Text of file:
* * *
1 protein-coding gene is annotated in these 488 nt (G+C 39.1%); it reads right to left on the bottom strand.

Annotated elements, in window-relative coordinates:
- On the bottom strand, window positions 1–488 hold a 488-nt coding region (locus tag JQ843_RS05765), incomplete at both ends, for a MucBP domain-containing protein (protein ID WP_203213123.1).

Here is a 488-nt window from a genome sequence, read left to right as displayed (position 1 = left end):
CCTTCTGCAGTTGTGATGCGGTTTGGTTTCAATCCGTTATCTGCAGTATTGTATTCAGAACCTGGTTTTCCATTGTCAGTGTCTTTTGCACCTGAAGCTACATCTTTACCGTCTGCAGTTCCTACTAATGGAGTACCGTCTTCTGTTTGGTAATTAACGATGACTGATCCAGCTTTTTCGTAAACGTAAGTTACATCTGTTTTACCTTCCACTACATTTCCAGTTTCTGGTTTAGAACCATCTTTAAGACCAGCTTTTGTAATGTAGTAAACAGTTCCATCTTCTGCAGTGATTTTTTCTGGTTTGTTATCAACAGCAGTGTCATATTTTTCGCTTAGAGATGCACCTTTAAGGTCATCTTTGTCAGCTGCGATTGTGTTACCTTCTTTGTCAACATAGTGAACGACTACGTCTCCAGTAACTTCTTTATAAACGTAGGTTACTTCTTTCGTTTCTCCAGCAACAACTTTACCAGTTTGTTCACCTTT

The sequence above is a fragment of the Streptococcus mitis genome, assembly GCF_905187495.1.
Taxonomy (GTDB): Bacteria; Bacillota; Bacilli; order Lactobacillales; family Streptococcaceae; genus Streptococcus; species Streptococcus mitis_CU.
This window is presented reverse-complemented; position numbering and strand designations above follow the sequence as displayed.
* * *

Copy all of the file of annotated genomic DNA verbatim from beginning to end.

1 protein-coding gene is annotated in these 488 nt (G+C 39.1%); it reads right to left on the bottom strand.

Annotated elements, in window-relative coordinates:
- On the bottom strand, window positions 1–488 hold a 488-nt coding region (locus tag JQ843_RS05765), incomplete at both ends, for a MucBP domain-containing protein (protein ID WP_203213123.1).

Here is a 488-nt window from a genome sequence, read left to right as displayed (position 1 = left end):
CCTTCTGCAGTTGTGATGCGGTTTGGTTTCAATCCGTTATCTGCAGTATTGTATTCAGAACCTGGTTTTCCATTGTCAGTGTCTTTTGCACCTGAAGCTACATCTTTACCGTCTGCAGTTCCTACTAATGGAGTACCGTCTTCTGTTTGGTAATTAACGATGACTGATCCAGCTTTTTCGTAAACGTAAGTTACATCTGTTTTACCTTCCACTACATTTCCAGTTTCTGGTTTAGAACCATCTTTAAGACCAGCTTTTGTAATGTAGTAAACAGTTCCATCTTCTGCAGTGATTTTTTCTGGTTTGTTATCAACAGCAGTGTCATATTTTTCGCTTAGAGATGCACCTTTAAGGTCATCTTTGTCAGCTGCGATTGTGTTACCTTCTTTGTCAACATAGTGAACGACTACGTCTCCAGTAACTTCTTTATAAACGTAGGTTACTTCTTTCGTTTCTCCAGCAACAACTTTACCAGTTTGTTCACCTTT

The sequence above is a fragment of the Streptococcus mitis genome, assembly GCF_905187495.1.
Taxonomy (GTDB): Bacteria; Bacillota; Bacilli; order Lactobacillales; family Streptococcaceae; genus Streptococcus; species Streptococcus mitis_CU.
This window is presented reverse-complemented; position numbering and strand designations above follow the sequence as displayed.